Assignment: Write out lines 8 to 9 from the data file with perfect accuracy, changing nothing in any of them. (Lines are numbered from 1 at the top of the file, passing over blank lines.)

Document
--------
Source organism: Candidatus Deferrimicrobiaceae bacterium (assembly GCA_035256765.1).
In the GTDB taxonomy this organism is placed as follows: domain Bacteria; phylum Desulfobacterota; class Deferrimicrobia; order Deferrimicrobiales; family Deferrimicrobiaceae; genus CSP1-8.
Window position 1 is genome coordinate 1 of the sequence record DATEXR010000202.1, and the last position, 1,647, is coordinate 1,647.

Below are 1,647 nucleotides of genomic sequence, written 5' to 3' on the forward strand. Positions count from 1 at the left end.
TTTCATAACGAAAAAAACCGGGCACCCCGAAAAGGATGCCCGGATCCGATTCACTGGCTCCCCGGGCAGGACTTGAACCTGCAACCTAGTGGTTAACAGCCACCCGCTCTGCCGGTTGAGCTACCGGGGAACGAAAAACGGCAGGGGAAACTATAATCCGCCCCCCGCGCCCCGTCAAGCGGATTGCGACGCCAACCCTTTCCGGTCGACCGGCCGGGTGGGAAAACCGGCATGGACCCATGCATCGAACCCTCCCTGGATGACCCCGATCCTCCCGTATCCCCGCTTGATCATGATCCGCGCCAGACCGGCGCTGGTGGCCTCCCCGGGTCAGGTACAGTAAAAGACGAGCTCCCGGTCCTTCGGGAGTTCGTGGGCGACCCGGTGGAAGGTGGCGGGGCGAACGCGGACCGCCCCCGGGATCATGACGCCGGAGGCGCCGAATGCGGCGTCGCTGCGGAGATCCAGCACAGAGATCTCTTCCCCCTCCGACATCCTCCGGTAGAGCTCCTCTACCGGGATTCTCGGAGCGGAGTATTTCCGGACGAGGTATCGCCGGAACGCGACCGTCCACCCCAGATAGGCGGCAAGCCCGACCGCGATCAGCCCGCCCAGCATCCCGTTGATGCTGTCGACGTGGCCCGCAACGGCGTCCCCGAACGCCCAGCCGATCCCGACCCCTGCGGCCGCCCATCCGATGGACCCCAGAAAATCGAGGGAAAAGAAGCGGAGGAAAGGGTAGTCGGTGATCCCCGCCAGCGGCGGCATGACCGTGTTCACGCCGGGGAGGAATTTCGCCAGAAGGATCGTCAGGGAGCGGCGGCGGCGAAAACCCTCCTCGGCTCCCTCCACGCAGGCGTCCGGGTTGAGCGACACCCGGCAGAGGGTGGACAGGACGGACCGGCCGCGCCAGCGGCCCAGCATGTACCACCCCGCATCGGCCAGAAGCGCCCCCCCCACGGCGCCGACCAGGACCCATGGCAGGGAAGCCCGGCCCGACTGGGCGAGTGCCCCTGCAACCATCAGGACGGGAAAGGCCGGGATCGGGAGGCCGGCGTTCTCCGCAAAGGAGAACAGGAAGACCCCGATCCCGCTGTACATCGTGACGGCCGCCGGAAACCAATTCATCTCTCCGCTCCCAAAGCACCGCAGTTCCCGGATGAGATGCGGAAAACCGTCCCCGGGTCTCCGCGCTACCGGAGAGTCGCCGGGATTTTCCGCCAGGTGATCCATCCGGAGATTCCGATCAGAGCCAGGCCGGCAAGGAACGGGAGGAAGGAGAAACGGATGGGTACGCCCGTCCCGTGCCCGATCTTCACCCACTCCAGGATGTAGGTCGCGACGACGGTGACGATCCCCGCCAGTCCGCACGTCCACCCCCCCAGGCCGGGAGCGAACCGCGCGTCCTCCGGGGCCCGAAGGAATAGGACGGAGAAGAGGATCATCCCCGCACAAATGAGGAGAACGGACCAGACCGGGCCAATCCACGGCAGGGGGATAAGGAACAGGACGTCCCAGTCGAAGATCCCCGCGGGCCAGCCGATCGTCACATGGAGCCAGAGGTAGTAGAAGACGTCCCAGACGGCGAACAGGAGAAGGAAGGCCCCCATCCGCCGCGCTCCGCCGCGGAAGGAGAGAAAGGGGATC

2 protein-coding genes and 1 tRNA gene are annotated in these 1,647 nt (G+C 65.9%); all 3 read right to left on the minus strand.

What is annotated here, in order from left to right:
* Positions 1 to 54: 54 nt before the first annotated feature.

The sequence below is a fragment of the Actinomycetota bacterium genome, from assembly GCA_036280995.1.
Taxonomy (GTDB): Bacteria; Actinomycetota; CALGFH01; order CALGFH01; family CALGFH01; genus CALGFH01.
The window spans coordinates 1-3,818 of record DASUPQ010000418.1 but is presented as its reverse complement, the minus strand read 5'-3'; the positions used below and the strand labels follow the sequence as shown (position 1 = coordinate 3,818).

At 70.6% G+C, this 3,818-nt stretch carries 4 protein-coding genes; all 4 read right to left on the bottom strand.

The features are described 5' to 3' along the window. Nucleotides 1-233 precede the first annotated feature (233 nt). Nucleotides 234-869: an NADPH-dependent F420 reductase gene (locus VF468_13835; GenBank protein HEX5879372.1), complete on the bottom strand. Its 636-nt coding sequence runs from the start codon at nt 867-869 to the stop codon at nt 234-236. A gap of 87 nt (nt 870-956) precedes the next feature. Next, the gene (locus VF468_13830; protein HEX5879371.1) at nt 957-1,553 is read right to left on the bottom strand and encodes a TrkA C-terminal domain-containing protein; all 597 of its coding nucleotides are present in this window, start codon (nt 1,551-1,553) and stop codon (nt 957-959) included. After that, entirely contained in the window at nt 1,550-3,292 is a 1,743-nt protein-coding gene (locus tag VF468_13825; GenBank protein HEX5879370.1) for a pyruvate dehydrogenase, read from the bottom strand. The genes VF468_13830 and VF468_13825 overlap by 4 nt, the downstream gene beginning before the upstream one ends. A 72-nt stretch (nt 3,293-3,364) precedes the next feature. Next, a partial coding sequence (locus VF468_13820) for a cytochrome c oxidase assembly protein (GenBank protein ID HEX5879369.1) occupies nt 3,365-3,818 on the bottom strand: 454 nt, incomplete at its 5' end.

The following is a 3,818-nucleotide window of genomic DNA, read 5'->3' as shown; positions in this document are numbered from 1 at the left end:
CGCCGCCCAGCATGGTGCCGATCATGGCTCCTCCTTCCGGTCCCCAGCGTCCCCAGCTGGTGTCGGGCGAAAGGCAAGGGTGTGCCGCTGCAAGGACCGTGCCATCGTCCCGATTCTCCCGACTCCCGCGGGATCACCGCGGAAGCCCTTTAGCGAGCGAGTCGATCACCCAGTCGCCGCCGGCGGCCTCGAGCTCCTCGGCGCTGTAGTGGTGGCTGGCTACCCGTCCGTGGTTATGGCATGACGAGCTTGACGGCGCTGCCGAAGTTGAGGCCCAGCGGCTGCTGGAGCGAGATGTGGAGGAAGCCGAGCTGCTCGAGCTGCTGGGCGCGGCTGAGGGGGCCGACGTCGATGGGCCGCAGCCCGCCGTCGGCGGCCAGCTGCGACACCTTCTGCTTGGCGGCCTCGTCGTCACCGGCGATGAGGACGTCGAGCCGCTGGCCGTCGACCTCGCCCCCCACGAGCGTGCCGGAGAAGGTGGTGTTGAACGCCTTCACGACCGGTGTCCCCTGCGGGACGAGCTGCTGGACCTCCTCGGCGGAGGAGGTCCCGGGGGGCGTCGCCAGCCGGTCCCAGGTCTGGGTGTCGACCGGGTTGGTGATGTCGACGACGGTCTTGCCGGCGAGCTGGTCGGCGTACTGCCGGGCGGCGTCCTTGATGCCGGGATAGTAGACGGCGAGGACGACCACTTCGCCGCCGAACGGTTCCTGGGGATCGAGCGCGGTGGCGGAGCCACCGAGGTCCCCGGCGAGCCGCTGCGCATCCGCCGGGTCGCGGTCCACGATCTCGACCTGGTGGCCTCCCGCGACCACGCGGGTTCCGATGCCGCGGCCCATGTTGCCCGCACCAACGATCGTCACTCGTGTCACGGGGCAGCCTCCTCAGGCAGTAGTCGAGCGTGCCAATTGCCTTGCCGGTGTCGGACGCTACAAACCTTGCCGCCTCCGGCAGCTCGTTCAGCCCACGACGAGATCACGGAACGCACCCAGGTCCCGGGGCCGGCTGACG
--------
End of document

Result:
* Positions 1 to 54: 54 nt before the first annotated feature.

The sequence below is a fragment of the Actinomycetota bacterium genome, from assembly GCA_036280995.1.